One option is to sell your current vehicle and then use the funds to buy a replacement.  In theory, this could get you the best deal.  In practice, it can turn out to be a whole lot of pain for little to no gain.

In short, the internet has made it really easy for buyers to research sales prices for just about any type of vehicle.  This means that they’ll almost certainly be looking for a meaningful discount on the “dealer price”.  To be fair, this will reflect the fact that they won’t get the same level of protection on the sale.  They’ll also, presumably, be paying the full price up-front.

The other option is just to trade in your existing vehicle for a newer one at a reputable dealer.  For example, you can just browse the used Vauxhall cars for sale from Pentagon and pick your favorite.  Then contact the dealer and ask what they can offer as a trade-in deal.

You’ll probably find that the discount the dealer will offer you will compare very favorably to a realistic private sale price.  What’s more, you can generally also get finance on decent terms.


A Step Towards Independence (Or: A Shift in Our Relationship)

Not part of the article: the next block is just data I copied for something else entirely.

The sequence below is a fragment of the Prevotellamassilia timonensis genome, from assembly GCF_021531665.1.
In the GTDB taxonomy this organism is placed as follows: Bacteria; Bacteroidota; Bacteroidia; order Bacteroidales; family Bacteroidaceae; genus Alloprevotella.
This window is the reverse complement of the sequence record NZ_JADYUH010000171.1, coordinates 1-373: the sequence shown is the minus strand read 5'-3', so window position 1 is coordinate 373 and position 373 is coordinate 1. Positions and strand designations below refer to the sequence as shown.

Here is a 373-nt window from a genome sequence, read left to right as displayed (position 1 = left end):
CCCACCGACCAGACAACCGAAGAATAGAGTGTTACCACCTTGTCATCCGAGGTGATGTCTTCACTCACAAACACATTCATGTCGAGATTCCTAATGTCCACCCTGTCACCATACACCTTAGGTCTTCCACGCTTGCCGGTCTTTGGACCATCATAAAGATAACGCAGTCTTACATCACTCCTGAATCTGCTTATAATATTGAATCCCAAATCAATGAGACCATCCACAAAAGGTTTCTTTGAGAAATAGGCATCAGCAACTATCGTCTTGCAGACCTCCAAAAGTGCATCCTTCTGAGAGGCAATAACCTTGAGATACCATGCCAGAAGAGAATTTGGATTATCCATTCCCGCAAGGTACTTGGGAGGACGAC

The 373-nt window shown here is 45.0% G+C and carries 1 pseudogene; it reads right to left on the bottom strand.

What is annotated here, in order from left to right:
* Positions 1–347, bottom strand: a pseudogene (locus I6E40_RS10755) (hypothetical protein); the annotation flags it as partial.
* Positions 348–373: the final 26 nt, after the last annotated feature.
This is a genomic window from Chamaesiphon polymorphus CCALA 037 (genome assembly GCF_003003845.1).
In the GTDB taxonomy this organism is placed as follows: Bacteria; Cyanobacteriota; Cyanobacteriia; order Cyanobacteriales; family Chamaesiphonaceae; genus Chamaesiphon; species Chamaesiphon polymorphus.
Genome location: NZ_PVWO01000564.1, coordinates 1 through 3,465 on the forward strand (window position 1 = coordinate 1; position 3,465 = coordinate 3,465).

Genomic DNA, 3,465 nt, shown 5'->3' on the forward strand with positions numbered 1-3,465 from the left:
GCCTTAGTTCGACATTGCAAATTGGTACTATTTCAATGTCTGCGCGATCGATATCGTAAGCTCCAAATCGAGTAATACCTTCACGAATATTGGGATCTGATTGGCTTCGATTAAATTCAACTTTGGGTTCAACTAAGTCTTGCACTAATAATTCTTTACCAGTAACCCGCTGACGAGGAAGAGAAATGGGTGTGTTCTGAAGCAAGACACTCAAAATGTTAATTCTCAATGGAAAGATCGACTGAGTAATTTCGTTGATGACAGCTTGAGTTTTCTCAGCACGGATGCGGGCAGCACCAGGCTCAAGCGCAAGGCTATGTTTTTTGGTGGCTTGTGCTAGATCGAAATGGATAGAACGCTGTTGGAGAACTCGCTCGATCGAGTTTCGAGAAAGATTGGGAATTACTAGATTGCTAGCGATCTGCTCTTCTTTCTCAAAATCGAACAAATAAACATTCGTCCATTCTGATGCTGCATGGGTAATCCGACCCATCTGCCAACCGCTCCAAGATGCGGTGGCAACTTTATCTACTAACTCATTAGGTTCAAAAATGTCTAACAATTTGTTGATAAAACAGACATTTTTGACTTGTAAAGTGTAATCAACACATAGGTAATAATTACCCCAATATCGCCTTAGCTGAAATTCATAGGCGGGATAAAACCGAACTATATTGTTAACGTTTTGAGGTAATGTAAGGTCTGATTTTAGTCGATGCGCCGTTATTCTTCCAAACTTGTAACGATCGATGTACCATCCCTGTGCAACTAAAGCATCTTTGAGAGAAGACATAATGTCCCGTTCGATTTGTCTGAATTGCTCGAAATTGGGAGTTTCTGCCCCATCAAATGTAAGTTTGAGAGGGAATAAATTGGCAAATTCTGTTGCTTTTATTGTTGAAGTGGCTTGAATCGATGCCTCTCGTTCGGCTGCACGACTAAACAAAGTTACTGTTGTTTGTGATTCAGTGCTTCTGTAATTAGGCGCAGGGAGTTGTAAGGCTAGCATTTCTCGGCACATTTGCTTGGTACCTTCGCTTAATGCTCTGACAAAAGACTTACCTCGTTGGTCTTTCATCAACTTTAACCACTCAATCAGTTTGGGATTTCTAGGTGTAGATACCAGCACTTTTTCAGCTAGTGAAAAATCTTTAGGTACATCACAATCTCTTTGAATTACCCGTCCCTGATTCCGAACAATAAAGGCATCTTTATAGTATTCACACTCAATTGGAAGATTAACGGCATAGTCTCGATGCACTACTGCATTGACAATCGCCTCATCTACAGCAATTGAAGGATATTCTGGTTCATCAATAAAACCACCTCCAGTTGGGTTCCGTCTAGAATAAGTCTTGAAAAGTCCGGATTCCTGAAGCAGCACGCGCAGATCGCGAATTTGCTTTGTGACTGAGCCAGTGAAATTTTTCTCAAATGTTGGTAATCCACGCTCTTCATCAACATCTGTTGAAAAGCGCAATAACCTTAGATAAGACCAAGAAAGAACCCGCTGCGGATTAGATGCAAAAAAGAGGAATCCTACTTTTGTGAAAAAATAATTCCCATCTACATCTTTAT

Being pregnant has been infinitely more pleasant this time around. People keep telling me how well I look and I have to check to see if they’re talking to someone else, so used am I to being ill, pallid and drawn when up the duff. I never thought I’d be the sort of person who would wear pregnancy well, so to look in the mirror and see my skin and hair looking so healthy, colour in my cheeks (but not too much; my rosacea is better than its ever been) and none of my extremities resembling those of the Stay-Puft Marshmallow Man from Ghostbusters is a real treat.

However, pregnancy is already affecting both Sausage and I in other ways.

BP (Before Pregnancy), I loved nothing more than being able to pick my girl up and give her a cuddle. I can’t do that now – obviously, I shouldn’t be lifting heavy things, but my back and pelvis simply wouldn’t allow me to at the moment anyway. Sure, I can still snuggle with her on the sofa, or bend down for a hug, but it’s not the same.

In a similar vein, I’m no longer able to lift Sausage out of the shower anymore. Our shower is an over-the-bath one and BP, I’d wrap Sausage in a towel and lift her out. A recent trip to Ikea and one step-stool later, Sausage is now able to step in and out for herself and while I’m proud of her for being so willing to embrace independence, I feel sad that it’s something that she can no longer rely on me for.